(1) After I installed URU, I added the directory to my PATH (environmental variable) on my PC.

(2) Next, I opened a CMD window, and then specified the bin directories for each Ruby version you want o use.  For example entering this on the cmd line (for each Ruby install):

uru admin add C:\ruby200\bin

(3) Then to switch between Ruby versions you enter the command, including the Ruby version (without periods):

uru 200

This will switch to Ruby 2.0.0.

You can check that you were switched by entering this command to check what version you are using:

ruby -v

The first time that I did this, I just installed the new Ruby version and I received an error telling me that my gemfile specified version 2.4.4, but I was running 2.2.1.  That was weird because when I ran ‘ruby -v’, it told me I was on 2.4.4.

It turns out, I just needed to run ‘bundle install’ to install the gems that were in the app I was trying to run, but not installed for the new Ruby version yet.

For more details on URU commands, you can read this page from the wiki.

Rails 4.2 Paperclip S3 Tutorial

Getting Paperclip to work on Rails 4.2 while storing files on AWS S3 takes some work on the AWS side, as well as in your app.  Here’s how to do it.

First, prepare S3.

In AWS, go to IAM to create a new user.

ScreenHunter_124 Dec. 13 09.59.jpg

You want to create a user just for your app as opposed to using the master keys for your account so you can limit the access in case someone gets your keys from your app.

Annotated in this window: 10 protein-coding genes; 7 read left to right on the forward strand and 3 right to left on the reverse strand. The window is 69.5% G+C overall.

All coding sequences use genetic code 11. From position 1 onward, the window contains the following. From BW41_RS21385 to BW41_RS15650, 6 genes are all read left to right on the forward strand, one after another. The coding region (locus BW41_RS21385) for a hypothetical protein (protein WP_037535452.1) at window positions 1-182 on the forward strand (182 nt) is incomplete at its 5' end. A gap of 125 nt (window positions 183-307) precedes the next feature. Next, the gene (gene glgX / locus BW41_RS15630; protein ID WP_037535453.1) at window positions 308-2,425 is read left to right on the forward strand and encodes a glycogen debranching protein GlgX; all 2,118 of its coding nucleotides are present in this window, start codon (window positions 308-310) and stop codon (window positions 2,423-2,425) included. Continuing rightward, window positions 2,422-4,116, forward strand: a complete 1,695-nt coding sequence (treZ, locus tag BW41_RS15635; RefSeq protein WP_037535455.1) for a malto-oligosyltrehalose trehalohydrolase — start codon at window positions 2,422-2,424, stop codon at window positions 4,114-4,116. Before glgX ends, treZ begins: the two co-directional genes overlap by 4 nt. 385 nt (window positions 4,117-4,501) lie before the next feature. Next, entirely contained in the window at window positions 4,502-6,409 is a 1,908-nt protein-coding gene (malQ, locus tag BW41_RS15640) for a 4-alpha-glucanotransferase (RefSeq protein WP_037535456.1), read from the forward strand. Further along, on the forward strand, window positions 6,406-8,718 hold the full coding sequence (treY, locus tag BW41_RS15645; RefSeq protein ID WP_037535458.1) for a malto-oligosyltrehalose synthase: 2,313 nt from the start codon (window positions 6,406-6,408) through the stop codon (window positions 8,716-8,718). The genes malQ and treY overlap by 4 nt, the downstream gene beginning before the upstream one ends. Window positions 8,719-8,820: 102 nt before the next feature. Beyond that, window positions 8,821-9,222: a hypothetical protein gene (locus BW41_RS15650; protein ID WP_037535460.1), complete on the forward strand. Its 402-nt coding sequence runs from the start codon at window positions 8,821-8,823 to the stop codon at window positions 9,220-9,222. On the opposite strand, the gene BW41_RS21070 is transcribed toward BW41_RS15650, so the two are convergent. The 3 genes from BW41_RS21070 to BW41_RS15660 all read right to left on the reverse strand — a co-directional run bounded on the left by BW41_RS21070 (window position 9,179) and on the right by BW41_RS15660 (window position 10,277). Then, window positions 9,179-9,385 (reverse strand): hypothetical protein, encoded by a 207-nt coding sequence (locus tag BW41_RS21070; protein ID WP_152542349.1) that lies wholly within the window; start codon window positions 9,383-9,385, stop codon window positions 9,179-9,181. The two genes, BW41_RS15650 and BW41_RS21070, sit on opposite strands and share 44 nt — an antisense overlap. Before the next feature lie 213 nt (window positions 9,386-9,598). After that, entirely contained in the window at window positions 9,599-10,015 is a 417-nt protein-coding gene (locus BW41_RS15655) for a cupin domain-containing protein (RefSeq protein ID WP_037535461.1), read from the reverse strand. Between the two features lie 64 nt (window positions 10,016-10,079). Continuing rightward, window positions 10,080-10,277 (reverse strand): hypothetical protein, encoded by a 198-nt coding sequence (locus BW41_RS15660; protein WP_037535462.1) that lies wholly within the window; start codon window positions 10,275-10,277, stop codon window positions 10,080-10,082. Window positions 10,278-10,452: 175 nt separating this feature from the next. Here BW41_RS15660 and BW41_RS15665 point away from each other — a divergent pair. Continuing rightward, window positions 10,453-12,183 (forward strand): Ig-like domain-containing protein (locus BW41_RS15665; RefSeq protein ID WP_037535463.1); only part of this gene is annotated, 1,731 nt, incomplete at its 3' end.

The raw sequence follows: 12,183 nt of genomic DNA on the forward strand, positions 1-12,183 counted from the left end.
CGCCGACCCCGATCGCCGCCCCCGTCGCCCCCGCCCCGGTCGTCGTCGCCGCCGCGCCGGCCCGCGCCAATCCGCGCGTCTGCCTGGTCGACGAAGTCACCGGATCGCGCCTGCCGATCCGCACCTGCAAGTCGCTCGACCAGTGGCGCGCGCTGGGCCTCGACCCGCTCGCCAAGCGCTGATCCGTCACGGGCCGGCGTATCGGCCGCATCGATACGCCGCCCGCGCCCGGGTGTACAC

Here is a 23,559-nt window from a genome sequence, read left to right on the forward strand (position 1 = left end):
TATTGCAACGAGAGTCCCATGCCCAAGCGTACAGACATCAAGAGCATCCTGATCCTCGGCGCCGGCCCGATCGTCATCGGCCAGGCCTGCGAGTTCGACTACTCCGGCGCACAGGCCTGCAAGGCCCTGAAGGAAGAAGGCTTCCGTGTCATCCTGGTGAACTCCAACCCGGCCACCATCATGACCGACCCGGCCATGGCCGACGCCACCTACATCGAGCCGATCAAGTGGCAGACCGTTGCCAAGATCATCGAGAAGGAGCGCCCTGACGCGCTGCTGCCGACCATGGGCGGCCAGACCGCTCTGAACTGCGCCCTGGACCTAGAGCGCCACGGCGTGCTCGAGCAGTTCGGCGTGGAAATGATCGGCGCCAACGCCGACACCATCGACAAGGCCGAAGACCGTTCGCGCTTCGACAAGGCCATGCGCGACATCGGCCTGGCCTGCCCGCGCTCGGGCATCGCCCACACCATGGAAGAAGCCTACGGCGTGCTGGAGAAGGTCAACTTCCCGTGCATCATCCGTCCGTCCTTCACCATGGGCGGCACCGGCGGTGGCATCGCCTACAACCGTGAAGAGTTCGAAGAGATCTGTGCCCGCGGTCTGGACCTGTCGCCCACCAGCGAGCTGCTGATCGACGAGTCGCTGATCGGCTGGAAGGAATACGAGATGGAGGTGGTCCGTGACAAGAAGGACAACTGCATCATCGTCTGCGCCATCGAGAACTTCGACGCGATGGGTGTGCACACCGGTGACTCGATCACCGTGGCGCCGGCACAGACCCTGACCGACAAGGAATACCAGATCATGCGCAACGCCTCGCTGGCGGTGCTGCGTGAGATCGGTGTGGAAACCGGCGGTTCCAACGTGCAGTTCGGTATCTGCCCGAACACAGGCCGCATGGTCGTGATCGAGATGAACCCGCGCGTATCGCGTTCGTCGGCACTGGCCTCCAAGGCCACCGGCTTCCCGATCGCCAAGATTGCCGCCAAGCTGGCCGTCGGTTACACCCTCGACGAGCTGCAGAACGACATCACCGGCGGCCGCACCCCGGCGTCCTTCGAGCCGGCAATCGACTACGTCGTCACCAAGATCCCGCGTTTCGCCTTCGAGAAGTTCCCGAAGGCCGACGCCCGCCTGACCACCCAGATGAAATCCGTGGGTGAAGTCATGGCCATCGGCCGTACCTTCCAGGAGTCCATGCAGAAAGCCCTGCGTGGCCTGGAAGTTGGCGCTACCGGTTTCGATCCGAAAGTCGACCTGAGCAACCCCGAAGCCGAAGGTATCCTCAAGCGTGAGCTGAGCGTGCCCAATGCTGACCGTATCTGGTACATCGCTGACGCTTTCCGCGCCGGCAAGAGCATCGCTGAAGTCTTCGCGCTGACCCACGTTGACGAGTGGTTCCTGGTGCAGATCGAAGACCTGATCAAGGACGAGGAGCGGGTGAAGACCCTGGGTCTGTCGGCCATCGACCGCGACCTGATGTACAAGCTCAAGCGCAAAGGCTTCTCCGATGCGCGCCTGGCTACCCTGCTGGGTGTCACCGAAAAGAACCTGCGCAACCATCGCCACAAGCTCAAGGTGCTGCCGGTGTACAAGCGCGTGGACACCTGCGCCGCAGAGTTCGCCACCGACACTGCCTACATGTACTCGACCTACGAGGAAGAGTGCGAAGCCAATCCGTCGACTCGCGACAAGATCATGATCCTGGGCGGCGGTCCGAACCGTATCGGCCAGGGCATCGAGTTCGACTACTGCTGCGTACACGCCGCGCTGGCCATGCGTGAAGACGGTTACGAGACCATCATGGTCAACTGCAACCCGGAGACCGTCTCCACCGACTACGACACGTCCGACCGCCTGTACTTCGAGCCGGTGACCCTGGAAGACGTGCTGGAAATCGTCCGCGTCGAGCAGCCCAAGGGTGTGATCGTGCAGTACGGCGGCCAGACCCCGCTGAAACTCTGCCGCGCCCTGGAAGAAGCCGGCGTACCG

Create a new user and enter a name:

ScreenHunter_126 Dec. 13 10.02

After you create the user, you will get this screen.  You will need these keys later, so click the button to download credentials.  Put them somewhere safe because you may need them in the future, too.

ScreenHunter_126 Dec. 13 10.03

Go back to the users view and click on the user

ScreenHunter_126 Dec. 13 10.06

Copy the User ARN value

ScreenHunter_126 Dec. 13 10.07.jpg

Now go to S3.  Create a bucket and note the region you are using.

ScreenHunter_126 Dec. 13 10.09.jpg

Go to the Properties of your Bucket, and click “Add bucket policy”:

ScreenHunter_126 Dec. 13 10.10

Update this code for your User ARN and your bucket name

“Version”: “2012-10-17”,
“Statement”: [
“Sid”: “”,
“Effect”: “Allow”,
“Principal”: {
“AWS”: “your-user-arn”
“Action”: “s3:*”,
“Resource”: [

and paste it in your bucket policy (and save):

ScreenHunter_126 Dec. 13 10.14.jpg

AWS is now set-up.  It’s time to make the changes to your app.

Install the gems in your gemfile:

gem paperclip
gem ‘aws-sdk’

Adjust your models per the examples in Paperclip’s documentation.

Create a s3.yml file in the config folder (you may also want to add this to your .gitignore file to limit the exposure of your keys).  Put your keys from the user there:

access_key_id: “your-access-key”
secret_access_key: “your-secret-access-key”

access_key_id: “your-access-key”
secret_access_key: “your-secret-access-key”

in environments, change the development.rb and production.rb files:

config.paperclip_defaults = {
:storage => :s3,
:bucket => ‘your-bucket-name’,
:region => ‘your-region’

Your region name is not the same as the region you put here.  Find your region here.  If your bucket is not in the US, you may have to do additional settings.

Adjust your model:

has_attached_file :image,
:storage => :s3,
:s3_credentials => “#{Rails.root.to_s}/config/s3.yml”,
:s3_protocol => ‘https’,
:url =>’:s3_domain_url’,
:path => ‘/:class/:attachment/:id_partition/:style/:filename’
styles: {
medium: “300×300>”,
thumb: “100×100>” },
default_url: “/images/:style/missing.png”

To show the image in a view:

<%= image_tag @user.image.url(:thumb) %>